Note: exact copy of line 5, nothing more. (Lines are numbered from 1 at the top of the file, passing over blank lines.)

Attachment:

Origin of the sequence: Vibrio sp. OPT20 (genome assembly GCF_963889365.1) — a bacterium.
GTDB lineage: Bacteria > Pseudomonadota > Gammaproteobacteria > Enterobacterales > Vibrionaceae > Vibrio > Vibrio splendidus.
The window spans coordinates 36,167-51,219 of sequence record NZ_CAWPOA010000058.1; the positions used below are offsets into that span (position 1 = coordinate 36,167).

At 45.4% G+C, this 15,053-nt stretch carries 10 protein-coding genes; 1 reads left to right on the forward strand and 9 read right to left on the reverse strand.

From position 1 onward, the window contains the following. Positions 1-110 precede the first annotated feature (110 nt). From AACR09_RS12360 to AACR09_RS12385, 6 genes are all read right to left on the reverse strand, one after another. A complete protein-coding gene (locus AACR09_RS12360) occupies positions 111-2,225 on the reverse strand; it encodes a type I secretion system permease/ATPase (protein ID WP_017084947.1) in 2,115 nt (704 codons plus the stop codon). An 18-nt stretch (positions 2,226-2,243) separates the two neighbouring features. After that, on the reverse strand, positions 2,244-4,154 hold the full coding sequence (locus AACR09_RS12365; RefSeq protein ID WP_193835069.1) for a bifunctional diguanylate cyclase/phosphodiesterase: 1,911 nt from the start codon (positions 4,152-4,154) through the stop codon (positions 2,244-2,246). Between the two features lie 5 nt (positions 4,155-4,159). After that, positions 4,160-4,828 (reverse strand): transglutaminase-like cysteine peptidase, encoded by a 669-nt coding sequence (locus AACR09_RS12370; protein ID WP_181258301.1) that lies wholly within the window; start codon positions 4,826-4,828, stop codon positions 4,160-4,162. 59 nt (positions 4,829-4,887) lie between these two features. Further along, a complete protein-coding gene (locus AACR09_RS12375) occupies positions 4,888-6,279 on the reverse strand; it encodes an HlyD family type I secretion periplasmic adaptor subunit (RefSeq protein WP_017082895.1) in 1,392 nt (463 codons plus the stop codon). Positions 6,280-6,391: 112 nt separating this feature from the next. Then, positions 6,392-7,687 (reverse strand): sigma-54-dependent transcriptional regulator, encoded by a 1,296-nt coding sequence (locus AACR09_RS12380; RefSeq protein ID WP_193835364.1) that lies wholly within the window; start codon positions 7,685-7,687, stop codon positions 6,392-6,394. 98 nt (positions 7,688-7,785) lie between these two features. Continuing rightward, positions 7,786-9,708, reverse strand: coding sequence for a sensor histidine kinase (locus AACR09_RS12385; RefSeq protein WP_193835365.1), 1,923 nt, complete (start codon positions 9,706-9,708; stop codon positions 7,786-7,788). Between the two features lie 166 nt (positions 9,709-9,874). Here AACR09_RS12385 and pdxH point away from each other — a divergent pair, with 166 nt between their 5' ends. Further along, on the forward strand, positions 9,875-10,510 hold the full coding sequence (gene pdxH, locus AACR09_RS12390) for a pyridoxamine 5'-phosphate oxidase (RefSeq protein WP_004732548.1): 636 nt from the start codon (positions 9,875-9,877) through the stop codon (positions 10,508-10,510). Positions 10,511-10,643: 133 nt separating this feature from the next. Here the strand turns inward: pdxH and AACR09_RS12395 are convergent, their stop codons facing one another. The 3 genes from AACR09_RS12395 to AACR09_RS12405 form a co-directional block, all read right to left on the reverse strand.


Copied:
From position 1 onward, the window contains the following. Positions 1-110 precede the first annotated feature (110 nt). From AACR09_RS12360 to AACR09_RS12385, 6 genes are all read right to left on the reverse strand, one after another. A complete protein-coding gene (locus AACR09_RS12360) occupies positions 111-2,225 on the reverse strand; it encodes a type I secretion system permease/ATPase (protein ID WP_017084947.1) in 2,115 nt (704 codons plus the stop codon). An 18-nt stretch (positions 2,226-2,243) separates the two neighbouring features. After that, on the reverse strand, positions 2,244-4,154 hold the full coding sequence (locus AACR09_RS12365; RefSeq protein ID WP_193835069.1) for a bifunctional diguanylate cyclase/phosphodiesterase: 1,911 nt from the start codon (positions 4,152-4,154) through the stop codon (positions 2,244-2,246). Between the two features lie 5 nt (positions 4,155-4,159). After that, positions 4,160-4,828 (reverse strand): transglutaminase-like cysteine peptidase, encoded by a 669-nt coding sequence (locus AACR09_RS12370; protein ID WP_181258301.1) that lies wholly within the window; start codon positions 4,826-4,828, stop codon positions 4,160-4,162. 59 nt (positions 4,829-4,887) lie between these two features. Further along, a complete protein-coding gene (locus AACR09_RS12375) occupies positions 4,888-6,279 on the reverse strand; it encodes an HlyD family type I secretion periplasmic adaptor subunit (RefSeq protein WP_017082895.1) in 1,392 nt (463 codons plus the stop codon). Positions 6,280-6,391: 112 nt separating this feature from the next. Then, positions 6,392-7,687 (reverse strand): sigma-54-dependent transcriptional regulator, encoded by a 1,296-nt coding sequence (locus AACR09_RS12380; RefSeq protein ID WP_193835364.1) that lies wholly within the window; start codon positions 7,685-7,687, stop codon positions 6,392-6,394. 98 nt (positions 7,688-7,785) lie between these two features. Continuing rightward, positions 7,786-9,708, reverse strand: coding sequence for a sensor histidine kinase (locus AACR09_RS12385; RefSeq protein WP_193835365.1), 1,923 nt, complete (start codon positions 9,706-9,708; stop codon positions 7,786-7,788). Between the two features lie 166 nt (positions 9,709-9,874). Here AACR09_RS12385 and pdxH point away from each other — a divergent pair, with 166 nt between their 5' ends. Further along, on the forward strand, positions 9,875-10,510 hold the full coding sequence (gene pdxH, locus AACR09_RS12390) for a pyridoxamine 5'-phosphate oxidase (RefSeq protein WP_004732548.1): 636 nt from the start codon (positions 9,875-9,877) through the stop codon (positions 10,508-10,510). Positions 10,511-10,643: 133 nt separating this feature from the next. Here the strand turns inward: pdxH and AACR09_RS12395 are convergent, their stop codons facing one another. The 3 genes from AACR09_RS12395 to AACR09_RS12405 form a co-directional block, all read right to left on the reverse strand.